There's nothing like a four-wheeler ride to wake you up in the morning.

We had some escapees last week. Randy turned some of the cow/calf pairs onto small lots to eat wheat. As Randy says, they were kind of like lawnmowers. They razed the tender green plants, then took off for greener pastures, so to speak.

Randy found them in the wheat north of the barn. This was not on the dining plan, so it meant an early morning round-up by the Farmer and the Farm Wife.

Originally, I was just stationed on foot. But when the moms and babies appeared to be trying out for the Olympic track team, I ended up holding on for dear life behind Randy on the four-wheeler. The only photos from that escapade were blurred from bouncing over the terrain.

He left me by the oilfield road just in case they attempted to make a break for it again. But he managed to corral them, while I then picked my way through the shelter belt and stood guard at the electric fence.

Early morning runs can make a little fella hungry. It was time for a milk break.

And I took one more early-morning glimpse at the sky before heading back to the house for coffee. It probably would have been healthier if I'd had milk, too.

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I Think I'll Stick with Happy Easter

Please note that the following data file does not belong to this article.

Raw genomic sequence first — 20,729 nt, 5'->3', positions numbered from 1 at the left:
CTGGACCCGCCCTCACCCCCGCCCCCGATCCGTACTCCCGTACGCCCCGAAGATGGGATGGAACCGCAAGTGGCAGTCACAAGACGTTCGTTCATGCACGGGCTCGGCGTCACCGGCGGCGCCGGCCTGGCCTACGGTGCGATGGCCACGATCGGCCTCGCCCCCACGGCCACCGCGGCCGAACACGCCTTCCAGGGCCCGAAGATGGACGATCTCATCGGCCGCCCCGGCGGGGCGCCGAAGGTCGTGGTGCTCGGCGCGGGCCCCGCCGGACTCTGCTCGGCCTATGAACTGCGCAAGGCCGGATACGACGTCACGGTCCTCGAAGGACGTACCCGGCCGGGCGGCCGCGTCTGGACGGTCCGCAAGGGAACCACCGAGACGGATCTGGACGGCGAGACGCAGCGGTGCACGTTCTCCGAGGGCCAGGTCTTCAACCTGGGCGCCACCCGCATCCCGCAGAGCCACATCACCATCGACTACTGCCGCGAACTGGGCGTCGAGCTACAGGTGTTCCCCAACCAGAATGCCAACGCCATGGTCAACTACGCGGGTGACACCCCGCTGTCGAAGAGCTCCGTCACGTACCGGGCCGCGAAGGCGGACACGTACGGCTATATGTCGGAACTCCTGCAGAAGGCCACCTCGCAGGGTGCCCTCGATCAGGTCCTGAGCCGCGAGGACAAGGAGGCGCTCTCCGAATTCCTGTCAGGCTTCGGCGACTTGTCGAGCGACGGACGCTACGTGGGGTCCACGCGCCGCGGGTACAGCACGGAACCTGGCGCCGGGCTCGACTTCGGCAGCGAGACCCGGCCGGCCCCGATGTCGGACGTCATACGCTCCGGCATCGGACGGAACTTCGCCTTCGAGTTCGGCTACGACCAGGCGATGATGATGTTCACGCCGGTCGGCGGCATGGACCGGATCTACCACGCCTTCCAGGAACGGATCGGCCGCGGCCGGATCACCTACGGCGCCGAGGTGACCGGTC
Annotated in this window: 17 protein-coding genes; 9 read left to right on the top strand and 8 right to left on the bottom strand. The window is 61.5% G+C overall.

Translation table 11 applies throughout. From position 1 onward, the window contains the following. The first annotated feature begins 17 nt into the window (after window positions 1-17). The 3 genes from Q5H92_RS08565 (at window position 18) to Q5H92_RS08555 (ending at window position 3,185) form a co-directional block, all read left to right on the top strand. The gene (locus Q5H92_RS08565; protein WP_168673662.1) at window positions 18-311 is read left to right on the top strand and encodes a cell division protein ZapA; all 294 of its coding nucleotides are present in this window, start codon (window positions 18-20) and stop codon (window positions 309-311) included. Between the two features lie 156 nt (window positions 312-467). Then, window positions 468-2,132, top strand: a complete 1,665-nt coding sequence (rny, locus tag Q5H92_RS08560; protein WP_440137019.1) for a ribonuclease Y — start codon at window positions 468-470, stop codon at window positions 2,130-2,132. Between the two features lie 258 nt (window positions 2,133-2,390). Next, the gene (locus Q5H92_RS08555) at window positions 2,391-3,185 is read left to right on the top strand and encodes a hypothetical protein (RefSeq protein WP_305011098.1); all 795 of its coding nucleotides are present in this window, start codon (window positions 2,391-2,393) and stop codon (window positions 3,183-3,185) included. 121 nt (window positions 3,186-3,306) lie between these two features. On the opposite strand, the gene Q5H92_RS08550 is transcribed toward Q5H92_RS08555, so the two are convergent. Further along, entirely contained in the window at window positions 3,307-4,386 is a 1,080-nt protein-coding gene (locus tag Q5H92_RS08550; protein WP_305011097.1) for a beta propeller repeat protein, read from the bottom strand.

Friday 22nd of April 2011 08:46 AM

By Kim L. Fritzemeier

KFRM Central Kansas Reporter

Farm Wife along the Stafford/Reno County Line

I know there are plenty of Kansas farmers planting corn seed in soil that's too dry. From news reports, I understand that in other parts of the Corn Belt, farmers are waiting for fields to dry out so they can get planting underway.

Even though there is some grumbling going on - no matter where you live - farmers are, by nature, optimists. They plant the seed and have faith it will grow. Of course, they give it what help they can along the way. But it's their job to make the most of the conditions at the time and be good stewards of this earth.

It kind of reminds me of the tulips that came up outside our church. The bulbs are planted in the fall and then are dormant all winter long. But then, they provide that splash of springtime color that just lifts your spirits.

On this Easter weekend (which also happens to be Earth Day), we need to remember what a privilege it is to live and work and care for God's earth.

So I'll wish you a Happy Easter. For most of you farmers and ranchers, it's Earth Day every day.